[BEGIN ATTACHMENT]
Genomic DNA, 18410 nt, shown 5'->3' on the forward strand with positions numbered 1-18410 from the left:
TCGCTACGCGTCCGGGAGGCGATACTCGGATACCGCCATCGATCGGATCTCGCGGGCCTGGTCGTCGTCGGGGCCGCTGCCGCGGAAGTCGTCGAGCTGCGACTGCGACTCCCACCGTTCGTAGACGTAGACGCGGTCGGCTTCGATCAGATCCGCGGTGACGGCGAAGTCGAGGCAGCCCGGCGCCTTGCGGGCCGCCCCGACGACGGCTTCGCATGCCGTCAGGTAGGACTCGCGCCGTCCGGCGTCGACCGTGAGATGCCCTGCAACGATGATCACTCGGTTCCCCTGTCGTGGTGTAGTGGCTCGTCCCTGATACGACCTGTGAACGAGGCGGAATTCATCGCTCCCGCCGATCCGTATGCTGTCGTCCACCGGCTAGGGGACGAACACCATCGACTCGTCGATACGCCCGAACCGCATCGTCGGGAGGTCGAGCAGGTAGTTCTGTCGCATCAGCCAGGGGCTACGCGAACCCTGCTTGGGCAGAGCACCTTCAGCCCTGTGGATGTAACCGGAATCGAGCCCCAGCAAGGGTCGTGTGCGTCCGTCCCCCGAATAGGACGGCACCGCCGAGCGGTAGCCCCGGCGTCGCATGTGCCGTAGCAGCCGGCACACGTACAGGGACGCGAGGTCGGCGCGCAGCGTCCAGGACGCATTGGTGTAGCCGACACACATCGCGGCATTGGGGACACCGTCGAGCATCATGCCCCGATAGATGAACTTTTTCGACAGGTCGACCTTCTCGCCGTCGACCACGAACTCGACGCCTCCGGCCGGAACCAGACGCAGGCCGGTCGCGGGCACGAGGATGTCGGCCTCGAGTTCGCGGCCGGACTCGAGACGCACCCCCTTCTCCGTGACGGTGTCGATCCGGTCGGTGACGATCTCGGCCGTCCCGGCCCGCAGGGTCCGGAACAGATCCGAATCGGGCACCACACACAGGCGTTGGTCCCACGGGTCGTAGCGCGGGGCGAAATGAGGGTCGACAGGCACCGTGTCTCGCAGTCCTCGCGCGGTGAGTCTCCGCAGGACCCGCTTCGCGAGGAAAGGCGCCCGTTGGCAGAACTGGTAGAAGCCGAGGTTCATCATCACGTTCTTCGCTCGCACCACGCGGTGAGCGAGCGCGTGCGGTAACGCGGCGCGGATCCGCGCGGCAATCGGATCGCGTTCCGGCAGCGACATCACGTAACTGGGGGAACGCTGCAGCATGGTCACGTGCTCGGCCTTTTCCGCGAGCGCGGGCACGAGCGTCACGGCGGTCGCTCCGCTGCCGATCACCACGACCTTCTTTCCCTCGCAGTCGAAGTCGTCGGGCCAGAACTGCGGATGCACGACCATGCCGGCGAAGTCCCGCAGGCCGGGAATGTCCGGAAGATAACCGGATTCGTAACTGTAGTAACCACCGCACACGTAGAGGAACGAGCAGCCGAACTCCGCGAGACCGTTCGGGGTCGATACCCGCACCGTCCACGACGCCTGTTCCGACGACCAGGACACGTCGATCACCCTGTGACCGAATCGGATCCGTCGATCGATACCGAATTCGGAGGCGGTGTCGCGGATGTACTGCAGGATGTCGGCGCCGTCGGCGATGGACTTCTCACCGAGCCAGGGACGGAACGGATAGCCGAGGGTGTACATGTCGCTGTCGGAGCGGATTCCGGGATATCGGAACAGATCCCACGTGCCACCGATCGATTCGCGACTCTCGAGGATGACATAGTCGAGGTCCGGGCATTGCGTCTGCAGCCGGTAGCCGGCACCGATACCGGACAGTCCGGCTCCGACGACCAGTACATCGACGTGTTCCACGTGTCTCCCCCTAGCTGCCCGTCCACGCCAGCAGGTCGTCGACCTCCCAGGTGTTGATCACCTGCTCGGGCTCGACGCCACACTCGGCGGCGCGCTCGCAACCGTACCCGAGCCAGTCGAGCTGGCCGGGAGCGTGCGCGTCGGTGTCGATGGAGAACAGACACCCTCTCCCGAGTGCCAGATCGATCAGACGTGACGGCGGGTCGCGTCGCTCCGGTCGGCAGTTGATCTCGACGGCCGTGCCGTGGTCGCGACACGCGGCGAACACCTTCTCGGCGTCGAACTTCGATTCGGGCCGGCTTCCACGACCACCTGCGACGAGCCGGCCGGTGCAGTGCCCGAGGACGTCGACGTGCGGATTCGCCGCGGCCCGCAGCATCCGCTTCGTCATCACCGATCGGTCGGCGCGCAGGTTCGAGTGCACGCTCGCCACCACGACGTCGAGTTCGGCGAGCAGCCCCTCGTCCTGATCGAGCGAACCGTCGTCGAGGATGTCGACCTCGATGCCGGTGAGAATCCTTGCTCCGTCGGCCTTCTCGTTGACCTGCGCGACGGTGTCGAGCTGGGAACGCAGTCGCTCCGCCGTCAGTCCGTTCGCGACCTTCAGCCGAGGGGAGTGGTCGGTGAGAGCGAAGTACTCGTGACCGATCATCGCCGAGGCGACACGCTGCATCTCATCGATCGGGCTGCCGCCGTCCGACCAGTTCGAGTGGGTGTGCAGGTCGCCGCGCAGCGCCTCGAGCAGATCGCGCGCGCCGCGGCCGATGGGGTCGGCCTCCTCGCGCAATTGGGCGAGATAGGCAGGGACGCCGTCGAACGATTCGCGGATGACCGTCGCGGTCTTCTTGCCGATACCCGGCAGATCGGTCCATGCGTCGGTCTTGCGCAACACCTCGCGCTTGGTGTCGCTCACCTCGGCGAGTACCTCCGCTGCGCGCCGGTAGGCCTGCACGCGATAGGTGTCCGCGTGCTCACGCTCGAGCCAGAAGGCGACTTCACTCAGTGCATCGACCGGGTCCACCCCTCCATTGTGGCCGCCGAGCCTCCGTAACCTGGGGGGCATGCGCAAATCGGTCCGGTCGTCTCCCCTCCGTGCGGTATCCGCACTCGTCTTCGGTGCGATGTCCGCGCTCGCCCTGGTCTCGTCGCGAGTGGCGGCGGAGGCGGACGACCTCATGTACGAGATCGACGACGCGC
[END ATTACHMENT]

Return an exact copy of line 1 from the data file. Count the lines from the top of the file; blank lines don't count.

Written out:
Genomic DNA, 18410 nt, shown 5'->3' on the forward strand with positions numbered 1-18410 from the left: